ALS drug shows promise in treating melanoma
Nearly 76,000 people were diagnosed with melanoma in 2014, according to the National Cancer Institute website.
Suzie Chen, a professor in the Ernest Mario School of Pharmacy, uses mouse models to study how melanoma progresses from its initiation to the possibility of metastasis, or the spread of a cancer or disease to another organ not directly connected to the cancer or disease. They then move from mouse models to human cell cultures in an effort to gain knowledge to use for human patients, she said.
While more than 900,000 people were diagnosed with melanoma in the United States by 2011, about 90 percent lived at least 5 years after diagnosis. Chen is helping lead the fight to make melanoma fully survivable and preventable.
“When studying [a] mouse model, we noticed that it has a lot of glutamate,” she said. “Glutamate is an amino acid, and for a long time people knew cancer cells put a lot of glutamate into their surroundings. We also found this in the culture cells.”
The main question about the glutamate, Chen said, was why there was so much extra glutamate in the cells. Since it was found in tumor cells and not normal cells, her team concluded that the glutamate promoted tumor cell growth.
James Goydos, a professor at the Cancer Institute of New Jersey, recommended that Chen test a drug used to treat Amyotrophic Lateral Sclerosis, also known as Lou Gehrig’s disease, she said.
Tumor cells in a culture treated with this drug began to die off, Chen said.
Chen then tested the drug in an animal model.
“A culture cell in the closed system can only have one type of cell growing,” she said. “When testing an animal, you have all the cells and interactions between different cells. You may get a different answer.”
Upon moving to this “in vivo” system, she ended up seeing the same results, she said. After injecting a tumor and subsequently treating the animal with the drug, the progression of tumor growth decreased tremendously.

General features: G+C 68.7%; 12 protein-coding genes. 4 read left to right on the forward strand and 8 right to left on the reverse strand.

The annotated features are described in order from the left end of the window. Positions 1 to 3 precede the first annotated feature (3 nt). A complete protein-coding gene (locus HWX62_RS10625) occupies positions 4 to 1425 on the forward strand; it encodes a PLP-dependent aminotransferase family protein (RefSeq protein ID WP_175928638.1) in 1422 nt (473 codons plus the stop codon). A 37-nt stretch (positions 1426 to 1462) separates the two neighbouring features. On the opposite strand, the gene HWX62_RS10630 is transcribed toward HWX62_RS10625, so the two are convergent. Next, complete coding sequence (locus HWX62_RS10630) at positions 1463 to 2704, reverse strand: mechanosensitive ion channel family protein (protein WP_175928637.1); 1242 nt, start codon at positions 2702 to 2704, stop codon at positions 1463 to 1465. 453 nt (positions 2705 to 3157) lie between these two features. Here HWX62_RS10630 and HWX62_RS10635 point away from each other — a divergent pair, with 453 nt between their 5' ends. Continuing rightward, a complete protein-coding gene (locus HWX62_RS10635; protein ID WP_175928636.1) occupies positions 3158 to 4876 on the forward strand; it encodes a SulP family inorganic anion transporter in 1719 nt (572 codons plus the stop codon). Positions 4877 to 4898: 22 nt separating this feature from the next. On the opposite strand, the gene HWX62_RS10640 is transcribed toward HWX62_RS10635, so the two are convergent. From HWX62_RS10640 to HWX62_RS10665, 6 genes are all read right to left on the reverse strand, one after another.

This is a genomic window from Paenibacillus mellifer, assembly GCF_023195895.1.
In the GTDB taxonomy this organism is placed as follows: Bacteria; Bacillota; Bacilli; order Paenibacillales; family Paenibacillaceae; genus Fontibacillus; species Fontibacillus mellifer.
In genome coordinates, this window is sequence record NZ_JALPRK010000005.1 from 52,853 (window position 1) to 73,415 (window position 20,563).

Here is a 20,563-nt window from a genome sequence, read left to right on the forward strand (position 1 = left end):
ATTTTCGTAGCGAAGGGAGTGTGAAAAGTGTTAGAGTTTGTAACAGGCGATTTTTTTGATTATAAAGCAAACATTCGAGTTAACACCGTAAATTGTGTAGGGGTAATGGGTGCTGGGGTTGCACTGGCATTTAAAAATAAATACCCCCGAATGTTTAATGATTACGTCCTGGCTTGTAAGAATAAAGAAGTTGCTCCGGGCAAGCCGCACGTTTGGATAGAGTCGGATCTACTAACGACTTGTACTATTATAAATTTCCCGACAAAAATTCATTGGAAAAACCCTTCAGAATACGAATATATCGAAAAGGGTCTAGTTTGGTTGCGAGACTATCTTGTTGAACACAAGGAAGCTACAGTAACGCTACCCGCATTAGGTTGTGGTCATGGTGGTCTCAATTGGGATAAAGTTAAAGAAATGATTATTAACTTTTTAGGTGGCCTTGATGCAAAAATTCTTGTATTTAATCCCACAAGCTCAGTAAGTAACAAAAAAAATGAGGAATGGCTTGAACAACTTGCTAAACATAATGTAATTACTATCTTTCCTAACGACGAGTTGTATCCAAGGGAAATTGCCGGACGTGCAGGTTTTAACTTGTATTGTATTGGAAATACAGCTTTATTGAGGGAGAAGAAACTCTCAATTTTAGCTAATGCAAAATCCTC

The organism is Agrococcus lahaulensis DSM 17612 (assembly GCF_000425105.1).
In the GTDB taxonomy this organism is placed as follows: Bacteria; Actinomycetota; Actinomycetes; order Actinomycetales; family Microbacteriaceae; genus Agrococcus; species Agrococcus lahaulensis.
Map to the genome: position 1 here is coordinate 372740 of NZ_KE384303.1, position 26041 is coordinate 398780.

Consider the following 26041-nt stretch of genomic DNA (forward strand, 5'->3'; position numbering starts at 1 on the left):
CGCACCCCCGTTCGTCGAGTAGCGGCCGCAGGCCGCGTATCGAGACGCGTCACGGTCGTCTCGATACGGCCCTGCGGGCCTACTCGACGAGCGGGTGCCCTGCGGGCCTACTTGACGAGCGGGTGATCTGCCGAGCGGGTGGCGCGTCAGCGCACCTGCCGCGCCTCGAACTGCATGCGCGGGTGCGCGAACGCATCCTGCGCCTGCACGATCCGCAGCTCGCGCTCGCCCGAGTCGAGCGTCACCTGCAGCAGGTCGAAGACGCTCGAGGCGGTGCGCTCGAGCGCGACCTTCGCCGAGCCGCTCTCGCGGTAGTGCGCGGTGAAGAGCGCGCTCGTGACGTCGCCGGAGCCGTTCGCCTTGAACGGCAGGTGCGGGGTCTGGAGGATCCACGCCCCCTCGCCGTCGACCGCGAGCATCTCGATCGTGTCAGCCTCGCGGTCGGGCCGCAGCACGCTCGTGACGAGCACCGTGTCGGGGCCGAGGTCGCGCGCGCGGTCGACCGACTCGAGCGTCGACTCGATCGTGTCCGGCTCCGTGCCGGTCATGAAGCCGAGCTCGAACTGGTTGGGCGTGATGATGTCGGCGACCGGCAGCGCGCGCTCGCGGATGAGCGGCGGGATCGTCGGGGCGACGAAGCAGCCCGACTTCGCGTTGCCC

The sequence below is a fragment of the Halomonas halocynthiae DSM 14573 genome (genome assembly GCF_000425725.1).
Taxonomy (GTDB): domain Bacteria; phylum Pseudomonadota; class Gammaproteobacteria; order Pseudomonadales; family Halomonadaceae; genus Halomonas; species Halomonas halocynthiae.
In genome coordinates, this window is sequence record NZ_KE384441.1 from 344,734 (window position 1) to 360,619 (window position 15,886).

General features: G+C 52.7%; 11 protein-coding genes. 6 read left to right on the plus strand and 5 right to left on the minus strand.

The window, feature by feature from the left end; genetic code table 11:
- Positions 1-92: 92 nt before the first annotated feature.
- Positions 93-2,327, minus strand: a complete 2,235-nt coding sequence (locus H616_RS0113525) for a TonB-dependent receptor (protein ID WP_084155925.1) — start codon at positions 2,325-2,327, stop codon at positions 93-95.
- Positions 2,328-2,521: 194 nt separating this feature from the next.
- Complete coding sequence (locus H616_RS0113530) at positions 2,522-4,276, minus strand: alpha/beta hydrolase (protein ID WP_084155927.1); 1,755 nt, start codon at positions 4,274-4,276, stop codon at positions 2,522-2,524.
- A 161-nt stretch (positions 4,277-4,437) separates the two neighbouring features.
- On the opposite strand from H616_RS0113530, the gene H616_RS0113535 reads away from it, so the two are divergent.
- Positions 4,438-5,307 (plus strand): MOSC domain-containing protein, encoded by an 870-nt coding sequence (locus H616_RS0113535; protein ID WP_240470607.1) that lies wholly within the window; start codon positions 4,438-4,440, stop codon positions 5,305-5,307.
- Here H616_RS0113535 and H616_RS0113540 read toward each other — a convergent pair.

While the drug slowed down the growth of primary tumors, Chen said tumor metastasis, when the tumor spreads to other organs, was what usually kills patients. The tumor will generally metastasize in the brain, where it can become especially fatal.
“When a patient has a brain metastasis,” she said, “they are not given a long time to live. Surgeons will remove the tumor from your brain, and they will expose the patient to gamma radiation to try and irradiate the tumor cells.”
Taking the results they had gotten from the drug previously, Chen and her team created a brain metastasis animal model. By tagging the tumor cells, she was able to track the development of the tumor without killing the animal.
Chen’s tests split the animal models into four groups that got different treatments: One group had both gamma radiation and the drug, one had only radiation, one had only the drug and the final was treated with nothing.
The tests showed combining the drug with gamma radiation had the highest efficacy in reducing the brain metastasis from growing, she said. The results told Chen’s team that a similar process could work in humans.
Despite the known risk of melanoma and other skin cancers, many people do not take enough measures to protect themselves and their skin, said Melvin Pastrana, a School of Engineering sophomore.
He said he regrets not wearing sunscreen whenever he gets sunburned.
“I’ve been lucky enough to avoid melanoma for the short longevity of my life,” he said. “I can’t say much about the future. I should probably take more caution, but I’m not really inclined to remember to care.”
Krupa Parikh, a School of Arts and Sciences senior, said she is not intensely worried about melanoma. Students who take the necessary precautions, such as applying sunscreen, should be fine.
Tiffany Kingsley, a School of Engineering junior, said people should worry more about their body and skin. Having had a precancerous birthmark removed, she is interested in a drug that can treat melanoma.
“There could be a bump that could be nothing, but it could also be something big,” she said.
Chen said the next step is to attempt to try it in humans to see if it will actually help people. Since the drug is already FDA approved, she said, they can quickly move into clinics without having to wait through the approval process, which take up to 20 years.